Better to be Safe than Sorry

I’m always nervous about connecting safety-critical systems to other networks. I’ve seen far too many unnecessary security exposures introduced to SCADA systems by engineers who should have known better. Fortunately SCADA systems are supervisory systems and are one layer removed from the systems that directly control industrial process. But they still have an impact on safety, so connections have to be strictly controlled. Firewalls are a start, but software security measures are not foolproof. They are a calculated risk. As is every design decision for a safety-critical system. And unfortunately the risk profile of a software control tends to increase with time, as new vulnerabilities and attack vectors come to light.

I was therefore more than a little surprised to read that Boeing’s new 787 Dreamliner passenger jet allows a network connection between the passenger’s in-flight Internet access network and the plane’s control, navigation and communication systems. It’s hard to imagine any functional or business requirements that might justify this. No doubt the designers will have carried out all the necessary safety-critical calculations to ensure the system has adequate safeguards against failures and accidents. That’s a major challenge given the nature of software which generally requires more than the estimated lifetime of the Universe to test the full input/output space or to traverse every permutation of path. But the real risks are from deliberate security threats, which don’t fit the neat safety calculations used by engineers. A qualitative assessment is needed, and that’s a leap of faith against the background of a changing threat landscape.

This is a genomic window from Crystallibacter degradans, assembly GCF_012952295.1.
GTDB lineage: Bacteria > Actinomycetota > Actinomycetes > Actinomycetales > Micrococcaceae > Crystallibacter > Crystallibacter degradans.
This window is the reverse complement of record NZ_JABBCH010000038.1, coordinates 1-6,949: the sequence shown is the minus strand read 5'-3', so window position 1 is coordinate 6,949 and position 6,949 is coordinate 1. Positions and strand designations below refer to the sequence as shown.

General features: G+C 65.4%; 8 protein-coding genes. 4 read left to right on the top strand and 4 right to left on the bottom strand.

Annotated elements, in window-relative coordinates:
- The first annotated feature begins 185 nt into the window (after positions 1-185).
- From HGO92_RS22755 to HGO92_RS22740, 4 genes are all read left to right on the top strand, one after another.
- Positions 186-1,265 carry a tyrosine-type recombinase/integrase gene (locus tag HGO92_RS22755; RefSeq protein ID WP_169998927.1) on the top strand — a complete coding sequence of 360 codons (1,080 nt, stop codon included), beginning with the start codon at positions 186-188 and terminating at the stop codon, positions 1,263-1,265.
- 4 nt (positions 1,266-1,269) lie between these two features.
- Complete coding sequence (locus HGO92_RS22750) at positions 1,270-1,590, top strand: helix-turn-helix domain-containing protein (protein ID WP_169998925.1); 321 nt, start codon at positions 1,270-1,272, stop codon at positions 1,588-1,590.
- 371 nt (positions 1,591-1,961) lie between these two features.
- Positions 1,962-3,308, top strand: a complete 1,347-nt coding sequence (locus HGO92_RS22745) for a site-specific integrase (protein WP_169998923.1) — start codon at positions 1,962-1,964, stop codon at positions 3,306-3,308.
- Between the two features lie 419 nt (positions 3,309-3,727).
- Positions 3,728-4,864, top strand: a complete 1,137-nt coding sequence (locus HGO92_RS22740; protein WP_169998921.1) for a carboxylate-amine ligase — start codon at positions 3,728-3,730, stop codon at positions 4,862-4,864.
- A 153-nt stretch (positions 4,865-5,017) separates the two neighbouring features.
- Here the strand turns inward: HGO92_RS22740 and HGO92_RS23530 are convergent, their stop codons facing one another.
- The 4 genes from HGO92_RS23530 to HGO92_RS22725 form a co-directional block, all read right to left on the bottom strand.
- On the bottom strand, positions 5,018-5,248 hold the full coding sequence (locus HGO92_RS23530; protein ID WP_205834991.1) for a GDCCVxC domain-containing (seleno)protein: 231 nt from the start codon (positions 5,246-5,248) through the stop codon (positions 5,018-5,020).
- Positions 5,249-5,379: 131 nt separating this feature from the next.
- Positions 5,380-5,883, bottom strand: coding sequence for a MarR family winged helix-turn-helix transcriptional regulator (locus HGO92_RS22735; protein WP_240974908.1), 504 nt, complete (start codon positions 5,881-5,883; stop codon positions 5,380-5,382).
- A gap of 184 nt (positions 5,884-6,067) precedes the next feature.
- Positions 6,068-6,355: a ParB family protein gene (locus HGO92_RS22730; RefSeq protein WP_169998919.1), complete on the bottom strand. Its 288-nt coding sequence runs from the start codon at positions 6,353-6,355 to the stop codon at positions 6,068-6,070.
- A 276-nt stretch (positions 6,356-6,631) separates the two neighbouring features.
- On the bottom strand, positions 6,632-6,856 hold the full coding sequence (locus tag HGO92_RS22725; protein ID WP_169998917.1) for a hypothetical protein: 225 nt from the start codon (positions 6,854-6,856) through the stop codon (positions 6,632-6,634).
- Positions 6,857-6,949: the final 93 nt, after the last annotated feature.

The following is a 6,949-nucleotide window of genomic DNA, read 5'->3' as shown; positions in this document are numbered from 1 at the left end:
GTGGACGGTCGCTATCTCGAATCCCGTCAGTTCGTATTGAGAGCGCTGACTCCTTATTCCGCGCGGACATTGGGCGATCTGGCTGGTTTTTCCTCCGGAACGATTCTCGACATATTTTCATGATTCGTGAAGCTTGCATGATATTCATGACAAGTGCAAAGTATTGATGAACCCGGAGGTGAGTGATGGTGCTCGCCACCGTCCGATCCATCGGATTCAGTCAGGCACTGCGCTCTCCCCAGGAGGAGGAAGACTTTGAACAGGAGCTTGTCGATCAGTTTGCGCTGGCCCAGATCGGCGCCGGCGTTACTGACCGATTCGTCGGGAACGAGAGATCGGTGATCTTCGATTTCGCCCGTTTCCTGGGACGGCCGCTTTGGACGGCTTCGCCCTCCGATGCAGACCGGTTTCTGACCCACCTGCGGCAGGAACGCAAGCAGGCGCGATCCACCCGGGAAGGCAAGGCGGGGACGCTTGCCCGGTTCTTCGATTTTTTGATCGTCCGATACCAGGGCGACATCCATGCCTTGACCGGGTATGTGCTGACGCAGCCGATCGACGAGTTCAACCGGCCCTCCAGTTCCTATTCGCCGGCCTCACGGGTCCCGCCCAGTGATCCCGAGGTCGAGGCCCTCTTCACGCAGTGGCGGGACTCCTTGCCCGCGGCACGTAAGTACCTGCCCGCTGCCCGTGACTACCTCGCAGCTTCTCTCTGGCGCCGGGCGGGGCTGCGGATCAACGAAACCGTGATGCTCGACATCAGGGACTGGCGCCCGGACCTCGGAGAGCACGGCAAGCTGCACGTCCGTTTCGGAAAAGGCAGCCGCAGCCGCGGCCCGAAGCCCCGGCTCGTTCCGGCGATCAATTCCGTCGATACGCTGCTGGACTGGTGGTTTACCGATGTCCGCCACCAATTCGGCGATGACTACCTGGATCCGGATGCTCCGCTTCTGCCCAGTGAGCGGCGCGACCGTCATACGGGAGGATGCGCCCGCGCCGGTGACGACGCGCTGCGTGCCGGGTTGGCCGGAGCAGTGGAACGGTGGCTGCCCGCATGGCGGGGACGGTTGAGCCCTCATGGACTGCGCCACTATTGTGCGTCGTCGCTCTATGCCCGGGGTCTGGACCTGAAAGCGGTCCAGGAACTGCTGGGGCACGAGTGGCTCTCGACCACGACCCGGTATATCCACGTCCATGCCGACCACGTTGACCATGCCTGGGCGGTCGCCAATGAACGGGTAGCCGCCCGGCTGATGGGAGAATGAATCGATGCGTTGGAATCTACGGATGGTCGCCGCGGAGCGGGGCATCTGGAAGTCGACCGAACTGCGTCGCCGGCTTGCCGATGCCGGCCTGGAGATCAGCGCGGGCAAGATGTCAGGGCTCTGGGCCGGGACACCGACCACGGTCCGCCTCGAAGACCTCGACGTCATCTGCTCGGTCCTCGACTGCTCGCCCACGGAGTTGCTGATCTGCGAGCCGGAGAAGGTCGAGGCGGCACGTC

I was once asked by a safety authority to design a security control that would guarantee that a hacker would not access the system more than once every hundred years. Impossible of course, but it illustrates the challenge of designing effective safety-critical security controls. None are perfect and there’s a high degree of uncertainty, so it’s generally better to be safe rather than sorry and say no to unnecessary network connections.

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Hi David, The following article about a boy in Poland hacking into a tram system, (http://www.telegraph.co.uk/news/main.jhtml?xml=/news/2008/01/11/wschool111.xml) is another closely related example of a transportation operational systems being compromised by a hacker. Like the potential with a Dreamliner incident, this had a consequent people injury outcome. I imagine the relevant Critical National Infrastructure people are reviewing these incidents, & potential scenarios. Regards, Shane.
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David, V amused about the 777 stories, its not the 787 we should be worried about! PG
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